Upon entering Kazan University in August 1887, Lenin moved into a nearby flat. There, he joined a zemlyachestvo, a form of university society that represented the men of a particular region. This group elected him as its representative to the university's zemlyachestvo council, and he took part in a December demonstration against government restrictions that banned student societies. The police arrested Lenin and accused him of being a ringleader in the demonstration; he was expelled from the university, and the Ministry of Internal Affairs exiled him to his family's Kokushkino estate. There, he read voraciously, becoming enamoured with Nikolay Chernyshevsky's 1863 pro-revolutionary novel What Is to Be Done?
Lenin's mother was concerned by her son's radicalisation, and was instrumental in convincing the Interior Ministry to allow him to return to the city of Kazan, but not the university. On his return, he joined Nikolai Fedoseev's revolutionary circle, through which he discovered Karl Marx's 1867 book Capital. This sparked his interest in Marxism, a socio-political theory that argued that society developed in stages, that this development resulted from class struggle, and that capitalist society would ultimately give way to socialist society and then communist society. Wary of his political views, Lenin's mother bought a country estate in Alakaevka village, Samara Oblast, in the hope that her son would turn his attention to agriculture. He had little interest in farm management, and his mother soon sold the land, keeping the house as a summer home.
In September 1889, the Ulyanov family moved to the city of Samara, where Lenin joined Alexei Sklyarenko's socialist discussion circle. There, Lenin fully embraced Marxism and produced a Russian language translation of Marx and Friedrich Engels's 1848 political pamphlet, The Communist Manifesto. He began to read the works of the Russian Marxist Georgi Plekhanov, agreeing with Plekhanov's argument that Russia was moving from feudalism to capitalism and so socialism would be implemented by the proletariat, or urban working class, rather than the peasantry. This Marxist perspective contrasted with the view of the agrarian-socialist Narodnik movement, which held that the peasantry could establish socialism in Russia by forming peasant communes, thereby bypassing capitalism. This Narodnik view developed in the 1860s with the People's Freedom Party and was then dominant within the Russian revolutionary movement. Lenin rejected the premise of the agrarian-socialist argument, but was influenced by agrarian-socialists like Pyotr Tkachev and Sergei Nechaev, and befriended several Narodniks.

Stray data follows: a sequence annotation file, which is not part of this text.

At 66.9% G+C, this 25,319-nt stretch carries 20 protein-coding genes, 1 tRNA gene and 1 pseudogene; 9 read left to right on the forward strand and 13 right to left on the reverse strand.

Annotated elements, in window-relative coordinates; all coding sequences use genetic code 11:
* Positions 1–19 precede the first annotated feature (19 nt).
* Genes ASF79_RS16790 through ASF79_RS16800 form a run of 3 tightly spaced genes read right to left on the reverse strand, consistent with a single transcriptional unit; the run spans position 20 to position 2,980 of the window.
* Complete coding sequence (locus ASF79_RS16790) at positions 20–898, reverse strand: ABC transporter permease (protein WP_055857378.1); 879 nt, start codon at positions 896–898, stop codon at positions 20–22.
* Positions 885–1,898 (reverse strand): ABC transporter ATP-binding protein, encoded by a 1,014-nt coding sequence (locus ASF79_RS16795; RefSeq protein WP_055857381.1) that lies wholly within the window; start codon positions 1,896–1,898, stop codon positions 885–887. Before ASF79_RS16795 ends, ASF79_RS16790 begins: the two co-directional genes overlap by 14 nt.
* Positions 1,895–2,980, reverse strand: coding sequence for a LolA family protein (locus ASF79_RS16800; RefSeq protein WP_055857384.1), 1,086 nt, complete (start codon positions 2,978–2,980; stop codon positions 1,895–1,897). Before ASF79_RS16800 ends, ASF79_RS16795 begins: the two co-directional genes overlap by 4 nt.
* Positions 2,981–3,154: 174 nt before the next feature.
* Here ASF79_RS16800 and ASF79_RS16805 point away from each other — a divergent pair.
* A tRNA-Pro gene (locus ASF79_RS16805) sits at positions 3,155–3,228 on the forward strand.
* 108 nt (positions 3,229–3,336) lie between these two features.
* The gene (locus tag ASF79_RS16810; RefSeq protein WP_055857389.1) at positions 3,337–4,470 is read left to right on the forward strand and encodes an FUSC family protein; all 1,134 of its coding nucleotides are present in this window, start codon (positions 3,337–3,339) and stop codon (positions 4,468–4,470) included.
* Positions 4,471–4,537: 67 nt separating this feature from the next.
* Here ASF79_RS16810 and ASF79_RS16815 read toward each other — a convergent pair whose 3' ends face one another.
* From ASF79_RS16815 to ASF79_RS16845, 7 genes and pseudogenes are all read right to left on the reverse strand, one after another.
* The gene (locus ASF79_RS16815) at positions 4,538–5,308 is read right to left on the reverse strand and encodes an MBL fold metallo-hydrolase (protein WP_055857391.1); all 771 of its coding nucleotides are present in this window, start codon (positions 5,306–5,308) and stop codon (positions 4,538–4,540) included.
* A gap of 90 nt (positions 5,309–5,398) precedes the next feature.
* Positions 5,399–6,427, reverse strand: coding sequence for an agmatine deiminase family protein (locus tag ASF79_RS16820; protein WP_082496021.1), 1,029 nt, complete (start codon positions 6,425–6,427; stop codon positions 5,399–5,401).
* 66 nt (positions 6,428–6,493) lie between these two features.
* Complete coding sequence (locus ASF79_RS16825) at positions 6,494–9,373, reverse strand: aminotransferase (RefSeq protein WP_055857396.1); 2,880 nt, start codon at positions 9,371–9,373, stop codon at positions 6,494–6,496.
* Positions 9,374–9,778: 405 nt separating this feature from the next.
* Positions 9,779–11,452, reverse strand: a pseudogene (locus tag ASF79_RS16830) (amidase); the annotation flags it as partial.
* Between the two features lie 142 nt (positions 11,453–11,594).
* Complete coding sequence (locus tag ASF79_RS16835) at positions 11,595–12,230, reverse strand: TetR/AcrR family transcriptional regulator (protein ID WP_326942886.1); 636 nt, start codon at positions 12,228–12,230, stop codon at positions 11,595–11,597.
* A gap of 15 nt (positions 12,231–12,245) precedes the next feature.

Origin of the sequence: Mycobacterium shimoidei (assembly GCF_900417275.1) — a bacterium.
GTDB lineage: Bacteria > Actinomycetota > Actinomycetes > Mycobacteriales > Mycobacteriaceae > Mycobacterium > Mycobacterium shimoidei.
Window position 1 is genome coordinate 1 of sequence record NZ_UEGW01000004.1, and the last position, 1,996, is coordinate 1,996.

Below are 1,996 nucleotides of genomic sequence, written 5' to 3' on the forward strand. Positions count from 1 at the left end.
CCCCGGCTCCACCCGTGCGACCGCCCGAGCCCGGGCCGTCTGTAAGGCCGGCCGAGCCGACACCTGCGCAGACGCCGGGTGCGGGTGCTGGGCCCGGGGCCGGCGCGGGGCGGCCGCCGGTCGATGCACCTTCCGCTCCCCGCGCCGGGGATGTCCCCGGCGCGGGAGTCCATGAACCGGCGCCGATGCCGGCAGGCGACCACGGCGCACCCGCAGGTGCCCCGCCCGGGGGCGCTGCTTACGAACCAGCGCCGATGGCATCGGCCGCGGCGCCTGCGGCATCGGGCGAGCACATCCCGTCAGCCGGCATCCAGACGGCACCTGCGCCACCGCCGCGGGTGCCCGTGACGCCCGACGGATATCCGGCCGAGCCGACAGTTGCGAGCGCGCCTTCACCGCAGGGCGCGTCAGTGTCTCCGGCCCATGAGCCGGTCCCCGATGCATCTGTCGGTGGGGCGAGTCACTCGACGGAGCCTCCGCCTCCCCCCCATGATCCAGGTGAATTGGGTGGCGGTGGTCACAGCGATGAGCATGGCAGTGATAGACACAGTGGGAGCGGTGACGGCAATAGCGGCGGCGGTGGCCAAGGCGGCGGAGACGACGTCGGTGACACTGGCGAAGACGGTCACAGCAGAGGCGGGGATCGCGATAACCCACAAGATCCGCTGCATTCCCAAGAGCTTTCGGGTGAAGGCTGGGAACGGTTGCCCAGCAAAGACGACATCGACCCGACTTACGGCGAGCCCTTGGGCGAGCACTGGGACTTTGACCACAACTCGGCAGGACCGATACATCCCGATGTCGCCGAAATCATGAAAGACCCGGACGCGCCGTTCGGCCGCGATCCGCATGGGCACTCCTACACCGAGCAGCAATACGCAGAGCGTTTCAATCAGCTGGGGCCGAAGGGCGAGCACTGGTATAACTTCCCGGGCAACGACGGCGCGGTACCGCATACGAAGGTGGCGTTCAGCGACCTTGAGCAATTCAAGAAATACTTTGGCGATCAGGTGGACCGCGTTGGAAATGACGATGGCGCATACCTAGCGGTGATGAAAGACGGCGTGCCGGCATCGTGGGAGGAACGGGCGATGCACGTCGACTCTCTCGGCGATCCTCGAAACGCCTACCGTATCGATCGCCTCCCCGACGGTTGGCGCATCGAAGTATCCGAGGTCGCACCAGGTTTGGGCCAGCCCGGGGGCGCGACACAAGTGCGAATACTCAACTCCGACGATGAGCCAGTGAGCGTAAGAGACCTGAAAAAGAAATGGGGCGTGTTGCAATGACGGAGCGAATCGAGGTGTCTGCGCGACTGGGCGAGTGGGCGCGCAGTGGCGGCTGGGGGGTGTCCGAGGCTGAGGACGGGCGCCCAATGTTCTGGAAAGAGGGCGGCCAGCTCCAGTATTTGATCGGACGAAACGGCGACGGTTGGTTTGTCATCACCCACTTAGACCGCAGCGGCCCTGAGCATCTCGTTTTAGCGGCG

In May 1890, Maria, who retained societal influence as the widow of a nobleman, persuaded the authorities to allow Lenin to take his exams externally at the University of St Petersburg, where he obtained the equivalent of a first-class degree with honours. The graduation celebrations were marred when his sister Olga died of typhoid. Lenin remained in Samara for several years, working first as a legal assistant for a regional court and then for a local lawyer. He devoted much time to radical politics, remaining active in Sklyarenko's group and formulating ideas about how Marxism applied to Russia. Inspired by Plekhanov's work, Lenin collected data on Russian society, using it to support a Marxist interpretation of societal development and counter the claims of the Narodniks. He wrote a paper on peasant economics; it was rejected by the liberal journal Russian Thought.
Vladimir Lenin Early life articles: 64
Early activism and imprisonment: 1893–1900
In late 1893, Lenin moved to Saint Petersburg. There, he worked as a barrister's assistant and rose to a senior position in a Marxist revolutionary cell that called itself the Social-Democrats after the Marxist Social Democratic Party of Germany. Publicly championing Marxism within the socialist movement, he encouraged the founding of revolutionary cells in Russia's industrial centres. By late 1894, he was leading a Marxist workers' circle, and meticulously covered his tracks, knowing that police spies tried to infiltrate the movement. He began a romantic relationship with Nadezhda "Nadya" Krupskaya, a Marxist schoolteacher. He also authored the political tract What the "Friends of the People" Are and How They Fight the Social-Democrats criticising the Narodnik agrarian-socialists, based largely on his experiences in Samara; around 200 copies were illegally printed in 1894.